By Timothy Gilbert
This isn’t news, the elephant in the room of American post-secondary education is student retention. Across all Carnegie classifications, one in three first-year students don’t make it to sophomore year, according to U.S. News & World Reports. Reasons run the gamut from lack of commitment to college, to lack of academic readiness, money or the feeling of fitting in.
Conventional wisdom and rankings by U.S. News suggest liberal arts colleges would demonstrate the strongest freshman-to-sophomore retention. Nearly 99 percent of Amherst College’s freshman roll into sophomore status.
Just 47 schools down the list, however, attrition of 11 percent or more casts its shadow on America’s medallion (and costly) liberal arts colleges.
“We are ‘selling’ what we think they need,” reports Lucie Lapovsky in her study, The Economic Challenges of Liberal Arts Colleges, “but not necessarily what these students want.” While research like Lapovsky’s led institutions to re-direct budgets into career services and experiential learning, it landed them squarely into competition with public and for-profit schools, who promise real-world outcomes.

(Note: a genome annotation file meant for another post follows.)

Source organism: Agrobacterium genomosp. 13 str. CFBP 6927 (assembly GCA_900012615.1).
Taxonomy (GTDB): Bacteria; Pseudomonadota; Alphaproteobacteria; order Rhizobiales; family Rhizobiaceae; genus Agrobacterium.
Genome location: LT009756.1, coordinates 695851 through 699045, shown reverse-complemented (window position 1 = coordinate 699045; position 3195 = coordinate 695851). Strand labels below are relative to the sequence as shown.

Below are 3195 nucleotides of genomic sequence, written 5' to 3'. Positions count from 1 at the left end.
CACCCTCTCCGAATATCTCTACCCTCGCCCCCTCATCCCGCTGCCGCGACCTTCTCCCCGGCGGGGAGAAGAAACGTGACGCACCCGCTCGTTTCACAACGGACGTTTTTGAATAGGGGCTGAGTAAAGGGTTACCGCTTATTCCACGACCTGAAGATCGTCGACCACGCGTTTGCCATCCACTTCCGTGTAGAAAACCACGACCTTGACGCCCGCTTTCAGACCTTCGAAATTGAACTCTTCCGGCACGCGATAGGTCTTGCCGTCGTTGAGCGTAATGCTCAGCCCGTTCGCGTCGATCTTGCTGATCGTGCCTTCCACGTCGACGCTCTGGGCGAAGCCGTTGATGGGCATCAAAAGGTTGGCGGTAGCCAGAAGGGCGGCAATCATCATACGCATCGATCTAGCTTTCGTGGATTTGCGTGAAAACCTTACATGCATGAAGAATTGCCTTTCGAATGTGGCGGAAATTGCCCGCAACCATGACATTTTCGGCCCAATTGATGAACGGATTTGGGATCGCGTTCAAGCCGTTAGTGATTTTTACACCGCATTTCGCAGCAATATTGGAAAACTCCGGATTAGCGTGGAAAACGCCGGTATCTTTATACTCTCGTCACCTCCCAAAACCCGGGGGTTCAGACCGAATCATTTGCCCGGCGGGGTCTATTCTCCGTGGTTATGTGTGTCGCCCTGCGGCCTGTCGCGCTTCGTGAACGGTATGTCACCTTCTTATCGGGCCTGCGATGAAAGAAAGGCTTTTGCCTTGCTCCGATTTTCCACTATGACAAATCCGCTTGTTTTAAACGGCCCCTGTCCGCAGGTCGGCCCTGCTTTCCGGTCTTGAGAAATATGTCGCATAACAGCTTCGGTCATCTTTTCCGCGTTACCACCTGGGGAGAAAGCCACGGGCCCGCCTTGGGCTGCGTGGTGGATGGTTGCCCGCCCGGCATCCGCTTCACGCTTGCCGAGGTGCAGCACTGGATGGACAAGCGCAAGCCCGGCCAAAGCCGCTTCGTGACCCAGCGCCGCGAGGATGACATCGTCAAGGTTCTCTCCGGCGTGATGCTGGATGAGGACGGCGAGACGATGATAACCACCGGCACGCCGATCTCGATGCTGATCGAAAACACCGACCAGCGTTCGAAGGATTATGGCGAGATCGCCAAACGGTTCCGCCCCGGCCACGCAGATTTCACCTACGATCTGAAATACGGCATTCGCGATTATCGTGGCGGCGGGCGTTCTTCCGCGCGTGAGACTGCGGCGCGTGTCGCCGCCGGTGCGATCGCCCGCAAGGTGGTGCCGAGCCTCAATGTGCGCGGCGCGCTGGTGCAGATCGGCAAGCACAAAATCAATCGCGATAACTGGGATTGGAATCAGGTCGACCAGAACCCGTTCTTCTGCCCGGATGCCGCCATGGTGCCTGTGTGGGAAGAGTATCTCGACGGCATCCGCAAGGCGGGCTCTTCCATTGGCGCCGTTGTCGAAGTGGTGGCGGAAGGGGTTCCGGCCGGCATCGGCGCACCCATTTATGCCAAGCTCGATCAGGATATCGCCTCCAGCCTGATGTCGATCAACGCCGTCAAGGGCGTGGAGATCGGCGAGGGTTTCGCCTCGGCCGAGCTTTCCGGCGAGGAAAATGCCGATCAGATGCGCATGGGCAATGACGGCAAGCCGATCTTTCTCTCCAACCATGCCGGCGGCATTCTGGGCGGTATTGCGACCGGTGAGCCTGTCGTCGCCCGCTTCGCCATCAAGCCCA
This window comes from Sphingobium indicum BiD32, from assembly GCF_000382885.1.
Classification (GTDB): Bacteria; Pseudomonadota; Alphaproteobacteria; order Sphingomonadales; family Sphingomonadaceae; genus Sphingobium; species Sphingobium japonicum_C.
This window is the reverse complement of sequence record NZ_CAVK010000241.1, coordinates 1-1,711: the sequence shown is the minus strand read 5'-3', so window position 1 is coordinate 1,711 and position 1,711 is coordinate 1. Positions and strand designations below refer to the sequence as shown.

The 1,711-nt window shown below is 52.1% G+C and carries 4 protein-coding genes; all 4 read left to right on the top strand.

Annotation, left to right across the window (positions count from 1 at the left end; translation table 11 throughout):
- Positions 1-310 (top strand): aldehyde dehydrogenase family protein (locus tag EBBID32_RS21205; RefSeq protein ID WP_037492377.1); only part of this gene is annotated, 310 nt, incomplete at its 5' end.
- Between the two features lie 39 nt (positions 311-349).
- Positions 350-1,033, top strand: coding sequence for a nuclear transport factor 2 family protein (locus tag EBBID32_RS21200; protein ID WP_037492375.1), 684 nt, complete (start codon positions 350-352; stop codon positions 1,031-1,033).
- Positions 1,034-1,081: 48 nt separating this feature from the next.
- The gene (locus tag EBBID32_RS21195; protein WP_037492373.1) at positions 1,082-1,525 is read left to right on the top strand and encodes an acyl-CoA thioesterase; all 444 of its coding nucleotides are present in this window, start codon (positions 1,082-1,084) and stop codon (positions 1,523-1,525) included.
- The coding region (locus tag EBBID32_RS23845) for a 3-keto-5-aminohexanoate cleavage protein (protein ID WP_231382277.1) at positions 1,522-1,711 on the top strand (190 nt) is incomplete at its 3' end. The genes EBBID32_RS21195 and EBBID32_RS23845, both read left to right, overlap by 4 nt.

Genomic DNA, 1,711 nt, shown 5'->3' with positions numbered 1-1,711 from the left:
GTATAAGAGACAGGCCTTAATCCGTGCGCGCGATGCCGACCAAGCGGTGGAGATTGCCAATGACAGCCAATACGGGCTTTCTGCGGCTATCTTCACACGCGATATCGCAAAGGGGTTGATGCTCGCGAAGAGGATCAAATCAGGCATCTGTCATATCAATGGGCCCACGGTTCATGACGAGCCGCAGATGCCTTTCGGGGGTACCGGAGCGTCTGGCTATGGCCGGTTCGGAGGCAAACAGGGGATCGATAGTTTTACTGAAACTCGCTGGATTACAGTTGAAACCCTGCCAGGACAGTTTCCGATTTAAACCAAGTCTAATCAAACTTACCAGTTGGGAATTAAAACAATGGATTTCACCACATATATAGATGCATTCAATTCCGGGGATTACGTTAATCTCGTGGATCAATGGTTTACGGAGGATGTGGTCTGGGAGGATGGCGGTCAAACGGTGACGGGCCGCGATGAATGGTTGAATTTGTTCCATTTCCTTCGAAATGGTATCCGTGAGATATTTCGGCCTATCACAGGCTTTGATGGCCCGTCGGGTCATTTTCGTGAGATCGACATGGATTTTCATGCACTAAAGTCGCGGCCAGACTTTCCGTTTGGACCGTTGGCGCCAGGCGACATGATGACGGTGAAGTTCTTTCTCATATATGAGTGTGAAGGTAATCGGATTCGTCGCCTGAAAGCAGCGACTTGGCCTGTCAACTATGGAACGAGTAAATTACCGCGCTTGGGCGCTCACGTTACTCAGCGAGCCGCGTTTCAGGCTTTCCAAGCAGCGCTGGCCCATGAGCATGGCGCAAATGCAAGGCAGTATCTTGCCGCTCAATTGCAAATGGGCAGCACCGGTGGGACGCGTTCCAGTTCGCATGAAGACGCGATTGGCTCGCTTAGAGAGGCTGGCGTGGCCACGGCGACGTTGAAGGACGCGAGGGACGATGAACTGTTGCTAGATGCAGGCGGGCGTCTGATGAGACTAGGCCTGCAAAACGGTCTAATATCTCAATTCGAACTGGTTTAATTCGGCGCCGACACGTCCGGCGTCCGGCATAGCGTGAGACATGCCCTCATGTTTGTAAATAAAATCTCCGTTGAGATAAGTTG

Changing an institution’s model, as liberal arts colleges have found, impacts not only academic and administrative culture, but tuition discounts and operating costs. Processes and policies, and the software and systems to drive and track them, come at a price.
Out with the old